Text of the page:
Potsdam, NY Barnum & Bailey Train Wreck, Aug 1889

A CIRCUS TRAIN WRECKED.

BARNUM & BAILEY LOSE VALUABLE TRAINED ANIMALS IN A RAILROAD SMASH-UP.

THIRTY-THREE FINE HORSES KILLED.

TWO CAMELS AND A TRICK MULE ALSO PERISHED, AND THIRTY-SIX OTHER ANIMALS WERE INJURED -- THE WRECK OCCURRED AT MIDNIGHT ON THE ROME, WATERTOWN AND OGDENSBURG ROAD -- ESCAPE OF ATTENDANTS.

(Special To The World.)
Watertown, N.Y., Aug. 23. -- Great excitement was caused in Northern New York towns this morning by the report that a section of Barnum & Bailey's circus train had been wrecked between Norwood and Potsdam, and that several employees and many animals had been killed. That part of the report relating to the killing of employees proved to be untrue, but the accident was bad enough. Barnum & Bailey gave their last exhibition in Gouvenour yesterday afternoon, and left there for Montreal early in the evening. Only one performance was given yesterday, in order to get through to Montreal in time to give two performances there today. The train carrying the great show was sent out in three sections. The first took the tents and the gilt-covered vans used to make up the usual street pageant. The second was made up of cars containing the horses, elephants, camels and a portion of the menagerie. The third section took the balance of the menagerie and the sleeping-cars occupied by the performers. The first section went over the road safely, but the second, when about three miles north of Potsdam, was wrecked. The cause of the accident was a broken axle, which derailed the car containing the elephants and five other cars, two of which were telescoped. The accident occurred at midnight and the train was running at a speed of twenty-five miles an hour. The scene following the crash that brought it to a standstill beggars description. In nearly every one of the cars were men whose business it was to attend to the animals. They were rudely awakened from their slumbers to find themselves in the midst of a mass of splintered timber, with dead and injured animals all about them. The horses were frantic with terror, and their screams were enough to make the blood freeze in the veins of the men, who in turn became panic-stricken, and added their cries to those of the brutes imprisoned in the debris. It was pitch dark, and there were no dwellings near by from which help could be obtained.
Those on the train who were in cars that did not leave the track at once set to work to rescue their unlucky companions. At first it was supposed that several men were killed in the telescoped cars, but after two hours' hard work all were accounted for. It was found that only two were injured, and they not seriously. The escape of all the men from death is little short of miraculous. Eleven men were taken out through the roof of one of the cars, in which a hole was chopped by the rescuing party. The accident caused a panic among the Arabs travelling with the show. They were in one of the cars that did not leave the track, yet they rushed out of their quarters and started off through the adjoining fields. When they found that some of their own men was injured they calmed down and did good work in helping to rescue the animals from the wreck. Help was also secured from the third section of the train which was following, and also from stations on both sides of the wreck. Fires were built, and by their light everybody worked with a will.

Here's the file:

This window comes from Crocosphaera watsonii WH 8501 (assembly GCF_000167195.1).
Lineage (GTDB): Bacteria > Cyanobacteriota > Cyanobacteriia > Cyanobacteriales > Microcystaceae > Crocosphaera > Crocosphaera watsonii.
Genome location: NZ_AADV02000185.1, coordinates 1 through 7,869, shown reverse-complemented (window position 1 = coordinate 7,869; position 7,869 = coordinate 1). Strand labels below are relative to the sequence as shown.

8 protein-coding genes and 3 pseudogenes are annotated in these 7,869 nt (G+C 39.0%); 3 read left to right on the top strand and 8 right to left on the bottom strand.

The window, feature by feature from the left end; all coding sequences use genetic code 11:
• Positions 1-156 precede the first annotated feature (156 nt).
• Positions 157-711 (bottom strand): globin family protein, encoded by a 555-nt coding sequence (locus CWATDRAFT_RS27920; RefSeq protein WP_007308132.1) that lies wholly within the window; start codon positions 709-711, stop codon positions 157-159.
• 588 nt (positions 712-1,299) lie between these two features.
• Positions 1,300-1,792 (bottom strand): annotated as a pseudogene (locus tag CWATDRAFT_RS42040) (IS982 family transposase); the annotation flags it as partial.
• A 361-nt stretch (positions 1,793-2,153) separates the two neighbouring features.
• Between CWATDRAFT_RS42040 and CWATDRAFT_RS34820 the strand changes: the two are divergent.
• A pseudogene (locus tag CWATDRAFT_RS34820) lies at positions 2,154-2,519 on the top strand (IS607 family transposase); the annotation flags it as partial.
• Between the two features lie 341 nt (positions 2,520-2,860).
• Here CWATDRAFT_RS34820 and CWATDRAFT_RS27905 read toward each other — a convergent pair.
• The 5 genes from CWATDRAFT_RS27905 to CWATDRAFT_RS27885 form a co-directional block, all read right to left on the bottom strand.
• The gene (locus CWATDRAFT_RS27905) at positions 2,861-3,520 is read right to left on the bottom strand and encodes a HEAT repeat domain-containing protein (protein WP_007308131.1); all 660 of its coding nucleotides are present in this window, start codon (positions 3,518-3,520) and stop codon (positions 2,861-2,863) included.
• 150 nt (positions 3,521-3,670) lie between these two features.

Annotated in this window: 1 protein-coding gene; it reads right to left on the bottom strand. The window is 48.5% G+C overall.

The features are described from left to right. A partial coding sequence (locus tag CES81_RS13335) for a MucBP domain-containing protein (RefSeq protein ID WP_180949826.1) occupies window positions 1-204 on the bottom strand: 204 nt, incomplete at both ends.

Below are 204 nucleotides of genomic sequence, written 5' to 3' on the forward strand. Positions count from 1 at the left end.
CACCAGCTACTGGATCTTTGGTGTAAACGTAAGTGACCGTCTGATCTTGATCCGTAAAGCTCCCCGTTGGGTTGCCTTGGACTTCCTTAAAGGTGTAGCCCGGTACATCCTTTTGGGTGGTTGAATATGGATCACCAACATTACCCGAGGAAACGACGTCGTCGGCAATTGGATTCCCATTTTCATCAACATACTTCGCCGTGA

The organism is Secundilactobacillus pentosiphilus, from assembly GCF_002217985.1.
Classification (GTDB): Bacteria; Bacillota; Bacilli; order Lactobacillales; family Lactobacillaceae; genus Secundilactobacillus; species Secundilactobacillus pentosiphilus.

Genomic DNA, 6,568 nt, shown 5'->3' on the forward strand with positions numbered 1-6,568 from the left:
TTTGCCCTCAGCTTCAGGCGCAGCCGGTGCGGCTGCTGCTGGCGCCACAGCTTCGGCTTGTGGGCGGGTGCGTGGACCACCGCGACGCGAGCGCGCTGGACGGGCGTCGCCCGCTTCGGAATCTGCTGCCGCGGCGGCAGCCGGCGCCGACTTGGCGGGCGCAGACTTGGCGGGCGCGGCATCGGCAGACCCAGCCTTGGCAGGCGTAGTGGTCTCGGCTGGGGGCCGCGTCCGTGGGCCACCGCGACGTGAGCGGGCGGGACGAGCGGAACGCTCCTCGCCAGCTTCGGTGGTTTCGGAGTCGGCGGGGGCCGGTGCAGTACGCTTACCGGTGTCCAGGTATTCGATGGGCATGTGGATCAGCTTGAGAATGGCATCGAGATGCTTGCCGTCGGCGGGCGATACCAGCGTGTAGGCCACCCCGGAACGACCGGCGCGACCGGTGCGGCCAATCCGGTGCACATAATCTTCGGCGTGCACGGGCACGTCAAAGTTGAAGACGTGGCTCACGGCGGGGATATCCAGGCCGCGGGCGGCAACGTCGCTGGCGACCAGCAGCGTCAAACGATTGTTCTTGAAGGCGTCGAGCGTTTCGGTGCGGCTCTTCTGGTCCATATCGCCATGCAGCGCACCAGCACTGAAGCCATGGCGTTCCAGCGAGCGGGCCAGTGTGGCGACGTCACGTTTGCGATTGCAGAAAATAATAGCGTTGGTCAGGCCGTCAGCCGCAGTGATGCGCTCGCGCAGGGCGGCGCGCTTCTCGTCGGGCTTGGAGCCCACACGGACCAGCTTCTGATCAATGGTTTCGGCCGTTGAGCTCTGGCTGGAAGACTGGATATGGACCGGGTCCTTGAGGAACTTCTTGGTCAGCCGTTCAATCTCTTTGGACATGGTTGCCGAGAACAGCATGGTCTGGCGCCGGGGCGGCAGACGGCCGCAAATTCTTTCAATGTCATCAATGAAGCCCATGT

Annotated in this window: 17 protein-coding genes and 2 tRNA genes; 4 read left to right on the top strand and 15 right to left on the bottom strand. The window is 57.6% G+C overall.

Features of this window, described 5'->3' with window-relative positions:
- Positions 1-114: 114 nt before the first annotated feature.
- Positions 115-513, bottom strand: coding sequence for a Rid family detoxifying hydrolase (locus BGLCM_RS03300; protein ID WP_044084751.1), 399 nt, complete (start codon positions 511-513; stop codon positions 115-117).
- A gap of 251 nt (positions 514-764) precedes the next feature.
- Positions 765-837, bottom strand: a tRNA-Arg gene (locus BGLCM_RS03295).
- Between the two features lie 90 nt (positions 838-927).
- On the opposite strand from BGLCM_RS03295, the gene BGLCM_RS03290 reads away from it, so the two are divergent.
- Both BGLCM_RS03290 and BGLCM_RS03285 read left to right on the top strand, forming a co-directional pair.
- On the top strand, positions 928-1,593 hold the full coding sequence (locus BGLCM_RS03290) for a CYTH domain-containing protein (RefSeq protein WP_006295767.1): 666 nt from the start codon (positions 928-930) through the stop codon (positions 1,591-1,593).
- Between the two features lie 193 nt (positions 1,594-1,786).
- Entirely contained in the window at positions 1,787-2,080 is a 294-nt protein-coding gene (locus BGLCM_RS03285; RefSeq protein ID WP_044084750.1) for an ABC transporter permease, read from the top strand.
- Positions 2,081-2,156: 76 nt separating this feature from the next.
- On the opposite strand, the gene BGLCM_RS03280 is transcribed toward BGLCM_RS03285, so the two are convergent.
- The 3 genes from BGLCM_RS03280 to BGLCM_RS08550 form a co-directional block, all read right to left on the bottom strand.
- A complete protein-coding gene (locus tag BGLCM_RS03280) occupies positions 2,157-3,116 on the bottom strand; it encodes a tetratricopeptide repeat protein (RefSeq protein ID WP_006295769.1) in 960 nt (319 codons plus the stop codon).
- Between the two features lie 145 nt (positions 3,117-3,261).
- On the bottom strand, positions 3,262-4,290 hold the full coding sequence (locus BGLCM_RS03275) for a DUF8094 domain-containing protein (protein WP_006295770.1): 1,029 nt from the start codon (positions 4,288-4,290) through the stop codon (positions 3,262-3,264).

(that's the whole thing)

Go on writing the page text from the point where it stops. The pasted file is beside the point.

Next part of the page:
The task of getting the horses out of the wrecked cars was both difficult and dangerous. The animals were frightened and hard to manage. The dead and injured were so numerous that it was almost impossible to get at the uninjured. In the two cars that were telescoped there was but little to do, as every animal in them was killed. By daylight this morning most of the animals had been taken from the wreck. At the side of the tracks camels, sacred cows, steers and the various other animals rescued from the derailed cars were herded together. The cars were crushed and twisted into all sorts of shapes and piled up on the track in a seemingly hopeless tangle. The elephants were in the first car that was derailed and were not hurt. When taken from the car their behavior was ugly and it was about all the keepers could do to keep them under control. Some of the injured horses were taken to stables on the nearest farms to be cared for. Stock cars were then sent for and the injured animals were sent forward to Montreal.
When all were got out it was found that thirty-three horses, two camels and one trick mule had suffered death, while thirty-six animals were more or less injured. The trick ponies suffered death in the accident, as also did the $7,000 stallion which was driven by Mrs. Adam Forehaugh, Jr. Mrs. Forehaugh wept bitterly and would not be consoled when she learned of the death of this horse. The pretty mule which performed remarkable tricks is among the lost. Seven of the eight chariot horses are also dead. These animals were valued at many thousands of dollars and will be hard to replace. The loss of today's business at Montreal would be no inconsiderable sum of itself, as the two performances would probably have brought in $15,000 or more.
Partner Bailey, who was on the last section of the train, was on hand early to count up losses. He thinks a defective axle has cost the concern at least $40,000 in animals killed and injured. Trains on the R. W. and O. Railroad were delayed about fourteen hours by the accident and some of the delegates bound for the G. A. H. encampment at Milwaukee had to stop in Norwood all of that time waiting for the track to be cleared. The accident occurred in a level piece of country where there were no high embankments on the railroad. But for this there would have been a much greater loss to the Barnum & Bailey show, and perhaps serious loss of human life.

New York World New York 1889-08-24